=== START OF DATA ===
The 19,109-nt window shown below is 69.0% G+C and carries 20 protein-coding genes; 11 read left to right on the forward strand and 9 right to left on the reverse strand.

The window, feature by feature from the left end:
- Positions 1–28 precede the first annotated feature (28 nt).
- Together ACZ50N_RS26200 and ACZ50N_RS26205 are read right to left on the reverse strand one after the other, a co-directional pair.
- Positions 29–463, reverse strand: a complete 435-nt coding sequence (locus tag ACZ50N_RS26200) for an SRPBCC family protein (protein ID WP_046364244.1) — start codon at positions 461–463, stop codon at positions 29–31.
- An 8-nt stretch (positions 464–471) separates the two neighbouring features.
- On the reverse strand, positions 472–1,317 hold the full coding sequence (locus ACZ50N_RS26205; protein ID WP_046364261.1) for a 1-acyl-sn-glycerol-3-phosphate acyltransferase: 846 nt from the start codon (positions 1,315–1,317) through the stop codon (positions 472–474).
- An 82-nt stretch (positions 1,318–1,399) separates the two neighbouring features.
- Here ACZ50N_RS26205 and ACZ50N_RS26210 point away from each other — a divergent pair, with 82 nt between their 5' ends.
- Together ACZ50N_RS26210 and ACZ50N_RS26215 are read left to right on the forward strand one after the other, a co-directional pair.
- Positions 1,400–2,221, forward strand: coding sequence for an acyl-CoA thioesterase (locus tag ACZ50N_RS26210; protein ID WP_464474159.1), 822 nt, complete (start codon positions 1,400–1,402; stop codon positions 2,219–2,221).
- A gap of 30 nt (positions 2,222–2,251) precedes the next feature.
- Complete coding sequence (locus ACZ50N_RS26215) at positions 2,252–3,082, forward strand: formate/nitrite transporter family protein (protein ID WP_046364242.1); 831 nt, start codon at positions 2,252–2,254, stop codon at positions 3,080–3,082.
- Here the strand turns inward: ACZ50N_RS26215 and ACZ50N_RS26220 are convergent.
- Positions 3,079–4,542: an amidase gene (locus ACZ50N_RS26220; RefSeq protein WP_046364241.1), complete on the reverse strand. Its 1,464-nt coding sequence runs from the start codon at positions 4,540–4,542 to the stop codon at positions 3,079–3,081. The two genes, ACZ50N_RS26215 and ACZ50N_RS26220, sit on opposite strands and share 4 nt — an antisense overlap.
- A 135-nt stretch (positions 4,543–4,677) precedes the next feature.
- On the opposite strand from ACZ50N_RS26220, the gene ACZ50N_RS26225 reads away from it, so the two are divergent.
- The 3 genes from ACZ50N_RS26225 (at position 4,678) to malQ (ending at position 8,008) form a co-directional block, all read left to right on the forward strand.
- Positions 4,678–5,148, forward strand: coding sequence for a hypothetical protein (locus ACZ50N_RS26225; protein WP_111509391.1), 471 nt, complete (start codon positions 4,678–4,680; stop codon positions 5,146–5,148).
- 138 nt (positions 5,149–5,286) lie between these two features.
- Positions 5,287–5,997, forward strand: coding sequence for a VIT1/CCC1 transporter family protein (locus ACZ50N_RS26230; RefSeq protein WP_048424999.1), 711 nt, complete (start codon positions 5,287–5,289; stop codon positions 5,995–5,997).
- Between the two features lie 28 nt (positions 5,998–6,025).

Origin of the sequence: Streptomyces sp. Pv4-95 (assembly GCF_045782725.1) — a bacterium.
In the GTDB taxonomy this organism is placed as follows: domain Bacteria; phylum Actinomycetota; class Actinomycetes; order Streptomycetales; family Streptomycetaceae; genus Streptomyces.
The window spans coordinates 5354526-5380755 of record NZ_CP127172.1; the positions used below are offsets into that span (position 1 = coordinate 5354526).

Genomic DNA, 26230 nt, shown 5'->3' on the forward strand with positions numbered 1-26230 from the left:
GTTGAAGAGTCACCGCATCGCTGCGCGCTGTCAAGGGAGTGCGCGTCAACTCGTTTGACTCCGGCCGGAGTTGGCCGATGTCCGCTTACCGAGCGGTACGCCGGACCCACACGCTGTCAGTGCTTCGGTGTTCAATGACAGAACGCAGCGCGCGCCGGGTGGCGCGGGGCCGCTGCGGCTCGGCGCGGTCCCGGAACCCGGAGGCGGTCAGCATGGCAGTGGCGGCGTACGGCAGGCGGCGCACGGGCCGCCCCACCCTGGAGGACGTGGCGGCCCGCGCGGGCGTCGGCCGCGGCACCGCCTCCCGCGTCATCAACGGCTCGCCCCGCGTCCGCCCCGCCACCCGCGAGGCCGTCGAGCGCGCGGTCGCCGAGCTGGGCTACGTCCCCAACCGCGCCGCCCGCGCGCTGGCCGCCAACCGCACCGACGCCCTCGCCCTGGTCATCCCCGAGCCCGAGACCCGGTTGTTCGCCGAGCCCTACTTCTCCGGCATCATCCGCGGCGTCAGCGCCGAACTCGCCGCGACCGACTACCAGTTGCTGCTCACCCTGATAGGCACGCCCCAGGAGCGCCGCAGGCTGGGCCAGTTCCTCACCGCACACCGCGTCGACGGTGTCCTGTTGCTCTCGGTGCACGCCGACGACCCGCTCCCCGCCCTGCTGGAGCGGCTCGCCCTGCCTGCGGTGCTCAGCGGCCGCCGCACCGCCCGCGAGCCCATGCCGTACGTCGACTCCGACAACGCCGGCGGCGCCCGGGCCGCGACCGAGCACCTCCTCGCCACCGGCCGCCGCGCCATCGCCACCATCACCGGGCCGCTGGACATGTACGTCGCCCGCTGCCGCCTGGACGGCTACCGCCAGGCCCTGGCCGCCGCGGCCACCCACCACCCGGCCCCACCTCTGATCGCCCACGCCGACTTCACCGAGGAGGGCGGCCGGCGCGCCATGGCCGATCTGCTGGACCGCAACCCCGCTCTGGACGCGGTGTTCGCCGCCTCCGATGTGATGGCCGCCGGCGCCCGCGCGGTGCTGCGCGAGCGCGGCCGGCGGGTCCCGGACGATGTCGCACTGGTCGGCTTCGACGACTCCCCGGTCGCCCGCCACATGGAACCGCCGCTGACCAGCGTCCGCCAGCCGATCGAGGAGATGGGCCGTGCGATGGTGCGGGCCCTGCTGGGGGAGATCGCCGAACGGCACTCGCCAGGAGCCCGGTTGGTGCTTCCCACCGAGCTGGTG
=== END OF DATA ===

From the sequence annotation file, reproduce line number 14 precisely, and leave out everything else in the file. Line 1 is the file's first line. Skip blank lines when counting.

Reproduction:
- Here the strand turns inward: ACZ50N_RS26215 and ACZ50N_RS26220 are convergent.